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Sally Pipes: Bernie Sanders Twists the Truth about American Health Care

Health insurance doesn’t impose nearly as great a financial burden on Americans as Senator Sanders and his ideological fellow travelers would have you think. Senator Bernie Sanders, the tireless champion of Medicare for All, has just assumed the chair of the Senate's powerful Health, Education, Labor, and Pensions Committee. Unfortunately, that means we can expect to hear more bogus statistics about the supposed failures of the American health-care system.

Lately, Sanders has been asserting that 85 million Americans are uninsured or under-insured. That figure comes from a September 2022 study by the Commonwealth Fund, which claimed that 43 percent of working-age Americans – 85 million people – are inadequately insured.

More than half of the people in that group are underinsured, per the Commonwealth Fund's definition of the word. And that definition makes little sense.

A person is underinsured, according to the Commonwealth Fund, if (1) their out-of-pocket costs over the previous year, excluding premiums, exceed 10 percent of their income; (2) their income is 200 percent or more below the federal poverty line (just over $55,000 for a family of four in 2022), and their out-of-pocket costs over the previous year, excluding premiums, exceed 5 percent of their household income; or (3) their deductible is 5 percent or more of their income.

Let's put some hypothetical numbers behind those criteria. A household with a $100,000 income would be considered underinsured if its deductible were $5,000 or more.

Though a deductible like that is nothing to sneeze at, it's barely $100 more than the average deductible for most of the mid-level silver health plans offered on Obamacare exchanges this year. The majority of exchange enrollees choose such silver plans. But about a third choose less-generous bronze plans, which have higher average deductibles, opting for lower monthly premiums and accepting the trade-off of a higher deductible, perhaps because they're comfortable taking the risk that they won't face high medical costs in the year ahead.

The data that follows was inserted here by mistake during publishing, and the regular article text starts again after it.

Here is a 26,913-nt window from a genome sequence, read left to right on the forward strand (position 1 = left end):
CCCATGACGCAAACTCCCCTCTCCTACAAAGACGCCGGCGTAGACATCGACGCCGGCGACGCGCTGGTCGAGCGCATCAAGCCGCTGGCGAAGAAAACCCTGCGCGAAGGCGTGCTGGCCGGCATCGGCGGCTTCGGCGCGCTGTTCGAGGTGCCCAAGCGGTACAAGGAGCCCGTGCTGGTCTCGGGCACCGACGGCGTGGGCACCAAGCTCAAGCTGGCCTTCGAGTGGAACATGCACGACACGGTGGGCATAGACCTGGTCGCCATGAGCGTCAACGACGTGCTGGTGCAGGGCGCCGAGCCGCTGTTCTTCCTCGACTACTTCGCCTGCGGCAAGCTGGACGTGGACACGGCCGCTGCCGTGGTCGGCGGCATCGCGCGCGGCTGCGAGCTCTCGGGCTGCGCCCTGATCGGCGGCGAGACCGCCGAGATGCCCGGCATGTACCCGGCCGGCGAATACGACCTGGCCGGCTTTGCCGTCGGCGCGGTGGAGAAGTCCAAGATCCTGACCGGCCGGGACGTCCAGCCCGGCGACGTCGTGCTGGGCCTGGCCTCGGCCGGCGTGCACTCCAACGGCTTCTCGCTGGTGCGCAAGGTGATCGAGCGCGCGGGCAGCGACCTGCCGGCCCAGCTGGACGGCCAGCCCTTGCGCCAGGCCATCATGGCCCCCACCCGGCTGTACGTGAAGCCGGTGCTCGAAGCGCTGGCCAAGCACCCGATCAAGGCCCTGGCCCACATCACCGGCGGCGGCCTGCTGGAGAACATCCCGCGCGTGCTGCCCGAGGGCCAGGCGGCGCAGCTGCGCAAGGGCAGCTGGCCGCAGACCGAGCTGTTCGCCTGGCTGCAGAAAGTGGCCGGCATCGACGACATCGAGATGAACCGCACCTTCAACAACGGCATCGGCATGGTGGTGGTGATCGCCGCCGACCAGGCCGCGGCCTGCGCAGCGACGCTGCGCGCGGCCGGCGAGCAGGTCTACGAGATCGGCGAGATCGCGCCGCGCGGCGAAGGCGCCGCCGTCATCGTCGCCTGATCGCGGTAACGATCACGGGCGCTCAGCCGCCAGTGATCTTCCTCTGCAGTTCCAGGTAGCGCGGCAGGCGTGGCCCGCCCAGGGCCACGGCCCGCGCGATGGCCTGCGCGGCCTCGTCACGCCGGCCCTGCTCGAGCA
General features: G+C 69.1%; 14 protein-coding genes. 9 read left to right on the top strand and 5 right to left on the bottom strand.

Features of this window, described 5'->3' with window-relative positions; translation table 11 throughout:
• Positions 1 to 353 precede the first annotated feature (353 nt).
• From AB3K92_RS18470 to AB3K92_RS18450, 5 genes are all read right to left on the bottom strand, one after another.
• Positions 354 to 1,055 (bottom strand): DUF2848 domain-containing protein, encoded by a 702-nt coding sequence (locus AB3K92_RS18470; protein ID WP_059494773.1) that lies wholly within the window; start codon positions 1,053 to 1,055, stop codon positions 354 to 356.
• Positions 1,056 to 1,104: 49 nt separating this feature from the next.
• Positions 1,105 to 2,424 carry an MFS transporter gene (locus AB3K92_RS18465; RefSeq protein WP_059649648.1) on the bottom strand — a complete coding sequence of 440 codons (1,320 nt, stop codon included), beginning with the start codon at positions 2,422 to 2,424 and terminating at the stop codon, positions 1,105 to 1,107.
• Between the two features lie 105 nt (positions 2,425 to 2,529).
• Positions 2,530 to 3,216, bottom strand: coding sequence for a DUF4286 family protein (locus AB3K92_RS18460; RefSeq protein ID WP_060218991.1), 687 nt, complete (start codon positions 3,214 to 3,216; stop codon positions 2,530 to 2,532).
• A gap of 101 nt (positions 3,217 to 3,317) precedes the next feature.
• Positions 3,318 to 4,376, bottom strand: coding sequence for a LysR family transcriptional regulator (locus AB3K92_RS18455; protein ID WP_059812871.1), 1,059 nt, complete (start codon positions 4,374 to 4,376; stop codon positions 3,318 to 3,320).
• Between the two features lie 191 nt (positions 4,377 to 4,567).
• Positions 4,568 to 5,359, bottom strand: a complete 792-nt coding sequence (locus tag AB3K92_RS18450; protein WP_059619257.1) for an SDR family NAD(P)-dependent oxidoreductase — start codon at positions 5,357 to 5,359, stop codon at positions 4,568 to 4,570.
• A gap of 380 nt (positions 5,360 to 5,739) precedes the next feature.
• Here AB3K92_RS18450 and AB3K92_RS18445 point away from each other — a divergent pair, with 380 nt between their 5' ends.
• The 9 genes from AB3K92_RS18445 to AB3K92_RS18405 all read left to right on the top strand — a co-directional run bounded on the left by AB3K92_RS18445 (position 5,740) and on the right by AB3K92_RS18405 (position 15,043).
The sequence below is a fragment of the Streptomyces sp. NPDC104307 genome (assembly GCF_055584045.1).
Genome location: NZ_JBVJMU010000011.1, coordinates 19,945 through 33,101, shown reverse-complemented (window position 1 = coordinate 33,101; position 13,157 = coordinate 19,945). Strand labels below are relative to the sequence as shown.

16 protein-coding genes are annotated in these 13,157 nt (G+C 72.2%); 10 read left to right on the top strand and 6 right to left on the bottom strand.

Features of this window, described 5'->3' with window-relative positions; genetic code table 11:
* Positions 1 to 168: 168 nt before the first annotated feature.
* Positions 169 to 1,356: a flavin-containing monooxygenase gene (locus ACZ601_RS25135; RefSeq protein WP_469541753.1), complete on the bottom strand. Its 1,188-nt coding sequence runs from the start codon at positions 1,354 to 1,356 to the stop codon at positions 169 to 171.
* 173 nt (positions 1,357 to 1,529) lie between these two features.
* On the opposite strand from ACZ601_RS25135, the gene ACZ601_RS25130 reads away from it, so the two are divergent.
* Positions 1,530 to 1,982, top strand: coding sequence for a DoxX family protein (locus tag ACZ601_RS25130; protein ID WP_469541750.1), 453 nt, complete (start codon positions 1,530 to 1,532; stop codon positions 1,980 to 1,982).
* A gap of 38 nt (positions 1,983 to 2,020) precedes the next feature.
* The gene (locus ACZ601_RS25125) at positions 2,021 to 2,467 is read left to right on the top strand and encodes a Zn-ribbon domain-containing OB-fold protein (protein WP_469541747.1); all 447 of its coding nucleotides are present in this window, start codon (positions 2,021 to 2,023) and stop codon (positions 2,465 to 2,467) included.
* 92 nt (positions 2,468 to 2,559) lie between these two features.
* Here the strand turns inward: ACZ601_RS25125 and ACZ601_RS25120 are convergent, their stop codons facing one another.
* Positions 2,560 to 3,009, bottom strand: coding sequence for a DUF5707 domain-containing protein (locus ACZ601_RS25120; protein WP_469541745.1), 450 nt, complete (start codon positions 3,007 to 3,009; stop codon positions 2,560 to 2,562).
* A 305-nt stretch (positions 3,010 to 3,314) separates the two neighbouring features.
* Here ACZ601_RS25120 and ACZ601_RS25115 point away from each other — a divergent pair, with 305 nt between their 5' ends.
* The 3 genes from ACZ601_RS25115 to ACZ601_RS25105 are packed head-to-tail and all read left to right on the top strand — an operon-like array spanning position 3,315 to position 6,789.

And that might be a good bet! According to data from the Peterson-Kaiser Family Foundation Health System Tracker, the bottom 50 percent of Americans by health-care spending account for just 3 percent of the nation's total tab. Average health-care spending for people in this group in 2019 was $374. That year, about one in seven Americans had no health-care expenditures whatsoever.

By contrast, the top 5 percent of the population by health-care spending accounted for almost 50 percent of all such spending in America in 2019, per the same data, with the average individual in that group spending $61,000. That's a hefty sum, well beyond the point where even a high-deductible plan would pick up the tab for a person's health-care expenses.

Counting households with deductibles greater than 5 percent of income as underinsured is also a questionable choice. In fact, Americans spend a greater share of their income on extras such as entertainment and dining out than they do on health care, according to the Bureau of Labor Statistics. Together, those two categories account for about 7.5 percent of the average household's pre-tax income in a given year, while health-care expenditures account for about 6.2 percent.

Are tens of millions of Americans facing a crisis in the affordability of entertainment or eating in restaurants?

The Commonwealth Fund study also includes within the ranks of the inadequately insured anyone who has had a gap in coverage in the past twelve months – which is to say, 11 percent of Americans ages 19–64. But the study's authors admit that a majority of people in this group incurred a gap in coverage of relatively short duration.

Perhaps they were uninsured for a few days or weeks while between jobs, or while moving from exchange coverage to an employer-sponsored plan. But for the purposes of the study, they all count as underinsured.

For most Americans, paying for health care is, at worst, a nuisance. The Kaiser Family Foundation's 2022 health-care-debt survey found that only 16 percent of Americans report that it is very difficult to afford health-care costs.

So health insurance doesn't impose nearly as great a financial burden as Senator Sanders and his ideological fellow travelers at the Commonwealth Fund would have you believe.

Sally C. Pipes is the president, CEO, and Thomas W. Smith Fellow in Health Care Policy at the Pacific Research Institute.

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Posted: February 19, 2023 Sunday 06:30 AM